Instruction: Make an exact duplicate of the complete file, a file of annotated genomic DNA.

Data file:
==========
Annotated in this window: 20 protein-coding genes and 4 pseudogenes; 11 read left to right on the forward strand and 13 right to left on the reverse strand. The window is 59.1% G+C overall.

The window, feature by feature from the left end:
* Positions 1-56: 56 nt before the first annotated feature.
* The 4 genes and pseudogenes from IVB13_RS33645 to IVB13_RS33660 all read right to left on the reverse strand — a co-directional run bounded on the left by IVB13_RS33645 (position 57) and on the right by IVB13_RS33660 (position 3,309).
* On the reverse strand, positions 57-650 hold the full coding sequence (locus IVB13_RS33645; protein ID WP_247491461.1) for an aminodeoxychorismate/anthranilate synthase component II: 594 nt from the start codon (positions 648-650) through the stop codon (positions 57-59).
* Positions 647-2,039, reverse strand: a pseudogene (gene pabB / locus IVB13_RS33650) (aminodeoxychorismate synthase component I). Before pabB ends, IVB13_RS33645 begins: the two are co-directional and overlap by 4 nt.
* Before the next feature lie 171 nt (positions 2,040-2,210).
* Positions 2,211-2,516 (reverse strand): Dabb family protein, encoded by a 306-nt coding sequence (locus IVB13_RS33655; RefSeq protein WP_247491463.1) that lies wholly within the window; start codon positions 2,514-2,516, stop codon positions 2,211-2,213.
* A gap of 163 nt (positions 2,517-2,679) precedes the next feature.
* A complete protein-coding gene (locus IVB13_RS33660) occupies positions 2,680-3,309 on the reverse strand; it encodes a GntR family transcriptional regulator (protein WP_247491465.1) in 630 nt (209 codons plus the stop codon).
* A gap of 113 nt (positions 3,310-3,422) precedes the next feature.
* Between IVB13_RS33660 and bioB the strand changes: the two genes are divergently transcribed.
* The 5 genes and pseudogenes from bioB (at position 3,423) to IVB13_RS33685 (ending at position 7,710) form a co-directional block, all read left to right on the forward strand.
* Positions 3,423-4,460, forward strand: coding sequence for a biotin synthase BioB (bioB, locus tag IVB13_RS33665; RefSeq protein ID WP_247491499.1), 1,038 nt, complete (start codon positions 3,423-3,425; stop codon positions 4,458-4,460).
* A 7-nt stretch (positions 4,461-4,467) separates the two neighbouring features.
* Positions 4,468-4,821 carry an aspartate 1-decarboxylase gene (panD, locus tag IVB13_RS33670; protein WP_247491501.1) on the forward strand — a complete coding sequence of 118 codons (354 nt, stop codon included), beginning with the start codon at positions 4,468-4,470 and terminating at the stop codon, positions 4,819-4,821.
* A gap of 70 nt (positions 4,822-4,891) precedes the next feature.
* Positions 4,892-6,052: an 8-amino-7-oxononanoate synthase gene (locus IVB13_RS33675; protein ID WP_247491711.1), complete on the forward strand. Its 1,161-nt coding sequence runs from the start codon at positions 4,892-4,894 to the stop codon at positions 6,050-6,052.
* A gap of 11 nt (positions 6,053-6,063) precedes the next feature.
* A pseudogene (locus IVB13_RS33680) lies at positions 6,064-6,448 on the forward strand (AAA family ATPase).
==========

Annotated in this window: 20 protein-coding genes and 4 pseudogenes; 11 read left to right on the forward strand and 13 right to left on the reverse strand. The window is 59.1% G+C overall.

The window, feature by feature from the left end:
* Positions 1-56: 56 nt before the first annotated feature.
* The 4 genes and pseudogenes from IVB13_RS33645 to IVB13_RS33660 all read right to left on the reverse strand — a co-directional run bounded on the left by IVB13_RS33645 (position 57) and on the right by IVB13_RS33660 (position 3,309).
* On the reverse strand, positions 57-650 hold the full coding sequence (locus IVB13_RS33645; protein ID WP_247491461.1) for an aminodeoxychorismate/anthranilate synthase component II: 594 nt from the start codon (positions 648-650) through the stop codon (positions 57-59).
* Positions 647-2,039, reverse strand: a pseudogene (gene pabB / locus IVB13_RS33650) (aminodeoxychorismate synthase component I). Before pabB ends, IVB13_RS33645 begins: the two are co-directional and overlap by 4 nt.
* Before the next feature lie 171 nt (positions 2,040-2,210).
* Positions 2,211-2,516 (reverse strand): Dabb family protein, encoded by a 306-nt coding sequence (locus IVB13_RS33655; RefSeq protein WP_247491463.1) that lies wholly within the window; start codon positions 2,514-2,516, stop codon positions 2,211-2,213.
* A gap of 163 nt (positions 2,517-2,679) precedes the next feature.
* A complete protein-coding gene (locus IVB13_RS33660) occupies positions 2,680-3,309 on the reverse strand; it encodes a GntR family transcriptional regulator (protein WP_247491465.1) in 630 nt (209 codons plus the stop codon).
* A gap of 113 nt (positions 3,310-3,422) precedes the next feature.
* Between IVB13_RS33660 and bioB the strand changes: the two genes are divergently transcribed.
* The 5 genes and pseudogenes from bioB (at position 3,423) to IVB13_RS33685 (ending at position 7,710) form a co-directional block, all read left to right on the forward strand.
* Positions 3,423-4,460, forward strand: coding sequence for a biotin synthase BioB (bioB, locus tag IVB13_RS33665; RefSeq protein ID WP_247491499.1), 1,038 nt, complete (start codon positions 3,423-3,425; stop codon positions 4,458-4,460).
* A 7-nt stretch (positions 4,461-4,467) separates the two neighbouring features.
* Positions 4,468-4,821 carry an aspartate 1-decarboxylase gene (panD, locus tag IVB13_RS33670; protein WP_247491501.1) on the forward strand — a complete coding sequence of 118 codons (354 nt, stop codon included), beginning with the start codon at positions 4,468-4,470 and terminating at the stop codon, positions 4,819-4,821.
* A gap of 70 nt (positions 4,822-4,891) precedes the next feature.
* Positions 4,892-6,052: an 8-amino-7-oxononanoate synthase gene (locus IVB13_RS33675; protein ID WP_247491711.1), complete on the forward strand. Its 1,161-nt coding sequence runs from the start codon at positions 4,892-4,894 to the stop codon at positions 6,050-6,052.
* A gap of 11 nt (positions 6,053-6,063) precedes the next feature.
* A pseudogene (locus IVB13_RS33680) lies at positions 6,064-6,448 on the forward strand (AAA family ATPase).